Police make arrests over Czech EU presidency fraud

Fraud charges have been pressed over an alleged overcharging scam during the Czech EU presidency, which threatens Defense Minister Alexandr Vondra's continuation in the government

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Tom Jones | 12.04.2012
Jaroslav Veselý, founder and owner of ProMoPro, is reportedly among those arrested and charged

The  founder and owner of the firm ProMoPro , Jaroslav Veselý, whose company was was paid hundreds of millions of crowns by the Czech government for providing audio visual equipment and interpreting services, was among  individuals connected with the suspected scam who have been arrested and charged by anti-corruption police, according to Czech media reports.

The affair threatens current Defense Minister Alexandr Vondra (Civic Democrat, ODS), the then Minister for European Affairsm who had overall responsibility for EU presidency contracts.

The server E15.cz reported that five people, including Veselý, were arrested late Wednesday. Others included Vlastimil Maxa from the company NWDC, to which over Kč 300 million was transferred by ProMoPro, and Václav Čada, co-owner of the firm Damovo, which rented audiovisual equipment to ProMoPro.

Police spokesman Jaroslav Ibehej on Wednesday said only that arrests had been made in connection with the ProMoPro case, but refused to divulge names or any details about the charges and outcome of the investigation.

The server Euro.cz reported Thursday that in all nine people have been formerly charged in connection with the ProMoPro affair, including Vondra’s former deputy Jana Hendrichová, and former or current Government Office employees Radomír Karlík and David Mlíčko.

The arrests follow a more than year long investigation. Police were initially alerted to suspicious transfers of large amounts money to and from ProMoPro accounts by the Financial Analytic Unit (FAÚ), the Czech Finance Ministry’s anti money laundering and financial crime watchdog. It subsequently emerged that ProMoPro was paid a total of Kč 525 million by the Czech Government Office for conference services during the Czech presidency of the EU in the first six months of 2009.

Later reports said that Kč 378 million was transferred to NWDC, which then supposedly hired the London-registered firm Deeside Service Solutions to provide IT services. Deeside was later renamed Interprod, whose official director is Raymond Christopher Erickson , a  resident of Dominica who officially heads another three dozen or so companies.  

The money trail eventually led to an anonymous bank account with the Austrian bank Vontobel to which Veselý’s friend and associate Líbor Veverka had access, and Prague-registered firm Kom-Forest CZ, which according to the Czech Company Registered is involved in the forestry sector.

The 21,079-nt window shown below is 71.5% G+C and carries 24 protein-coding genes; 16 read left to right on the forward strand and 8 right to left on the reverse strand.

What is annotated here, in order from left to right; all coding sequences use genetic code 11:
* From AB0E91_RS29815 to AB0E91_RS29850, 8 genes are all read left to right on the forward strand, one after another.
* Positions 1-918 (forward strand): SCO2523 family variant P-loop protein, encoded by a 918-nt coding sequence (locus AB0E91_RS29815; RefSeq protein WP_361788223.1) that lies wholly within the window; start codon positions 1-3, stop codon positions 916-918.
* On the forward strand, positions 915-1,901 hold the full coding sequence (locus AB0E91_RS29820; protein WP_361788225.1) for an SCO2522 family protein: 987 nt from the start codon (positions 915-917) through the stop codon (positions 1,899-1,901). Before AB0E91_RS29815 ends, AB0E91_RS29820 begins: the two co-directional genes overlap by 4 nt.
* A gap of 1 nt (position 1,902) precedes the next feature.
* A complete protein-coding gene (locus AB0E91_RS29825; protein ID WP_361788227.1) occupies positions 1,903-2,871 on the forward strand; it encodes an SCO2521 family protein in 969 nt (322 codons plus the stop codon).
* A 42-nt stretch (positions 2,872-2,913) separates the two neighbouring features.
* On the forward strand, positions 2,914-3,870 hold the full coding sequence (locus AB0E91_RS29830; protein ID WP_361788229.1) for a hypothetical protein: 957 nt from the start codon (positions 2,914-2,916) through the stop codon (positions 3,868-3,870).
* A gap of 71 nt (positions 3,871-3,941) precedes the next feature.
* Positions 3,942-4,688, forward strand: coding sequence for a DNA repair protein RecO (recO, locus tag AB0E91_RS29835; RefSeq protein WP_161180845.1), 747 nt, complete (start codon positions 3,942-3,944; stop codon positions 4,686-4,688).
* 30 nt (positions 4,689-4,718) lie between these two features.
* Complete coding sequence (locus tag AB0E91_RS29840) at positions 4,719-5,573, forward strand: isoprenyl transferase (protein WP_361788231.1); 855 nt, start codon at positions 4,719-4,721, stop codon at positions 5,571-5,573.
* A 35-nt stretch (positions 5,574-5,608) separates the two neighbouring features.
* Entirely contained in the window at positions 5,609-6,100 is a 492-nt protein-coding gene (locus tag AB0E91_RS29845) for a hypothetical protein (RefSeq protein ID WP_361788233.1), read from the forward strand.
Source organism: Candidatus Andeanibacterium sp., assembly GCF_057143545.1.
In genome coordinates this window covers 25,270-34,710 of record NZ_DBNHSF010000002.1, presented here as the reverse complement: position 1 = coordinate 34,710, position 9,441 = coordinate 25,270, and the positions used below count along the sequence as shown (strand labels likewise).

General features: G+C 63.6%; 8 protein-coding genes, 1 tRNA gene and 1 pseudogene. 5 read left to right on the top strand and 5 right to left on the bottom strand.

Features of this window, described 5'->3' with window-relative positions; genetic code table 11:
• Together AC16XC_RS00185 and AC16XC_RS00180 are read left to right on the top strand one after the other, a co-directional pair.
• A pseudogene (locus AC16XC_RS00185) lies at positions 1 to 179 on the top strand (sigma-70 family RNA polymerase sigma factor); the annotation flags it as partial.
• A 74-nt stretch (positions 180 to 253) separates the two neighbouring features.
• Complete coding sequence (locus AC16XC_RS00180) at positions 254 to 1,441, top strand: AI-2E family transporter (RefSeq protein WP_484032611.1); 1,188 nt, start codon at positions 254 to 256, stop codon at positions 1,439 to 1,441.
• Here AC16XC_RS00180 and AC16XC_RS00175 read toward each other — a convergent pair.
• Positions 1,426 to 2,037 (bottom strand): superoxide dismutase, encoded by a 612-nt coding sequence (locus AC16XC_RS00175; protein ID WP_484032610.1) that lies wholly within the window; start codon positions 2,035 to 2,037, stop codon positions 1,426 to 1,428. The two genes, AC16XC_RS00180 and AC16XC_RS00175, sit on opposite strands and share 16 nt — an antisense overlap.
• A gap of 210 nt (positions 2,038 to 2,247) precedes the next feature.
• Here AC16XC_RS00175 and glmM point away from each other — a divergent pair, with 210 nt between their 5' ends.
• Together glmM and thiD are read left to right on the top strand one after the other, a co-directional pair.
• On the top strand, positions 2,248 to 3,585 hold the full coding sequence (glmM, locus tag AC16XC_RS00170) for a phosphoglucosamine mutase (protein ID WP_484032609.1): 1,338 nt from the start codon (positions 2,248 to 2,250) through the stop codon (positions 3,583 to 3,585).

At the beginning of March, the daily Hospodářské noviny (HN) reported that the anticorruption police had completed their investigation and concluded that the services provided by ProMoPro were significantly overpriced and that at least Kč 135 million of public money was embezzled. The daily also said that several employees of the EU affairs department within the Government Office could expect court summons, though it is unclear whether those arrested include any current or former employees of the office.   

ProMoPro received the contract o provide audiovisual services without a public tender being held.  From Czech media reports of the investigation it emerged that the company effectively had carte blanche to invoice the Government Office for “additional services” above the originally agreed costs for services.    

The ProMoPro scandal has almost cost current Minister of Defense Alexandr Vondra (Civic Democrats, ODS) his career. Although, according to sources in the prosecution service, he is not suspected of knowing about the alleged embezzlement scam, Vondra as the deputy prime minister in charge of EU affairs at the time headed the Government Office’s EU affairs department thus was ultimately responsible for its spending. Thus even if not under direct suspicion, Vondra’s abilities as a ministerial manager have and will again be questioned and scrutinized as the case returns to the forefront of media attention.  

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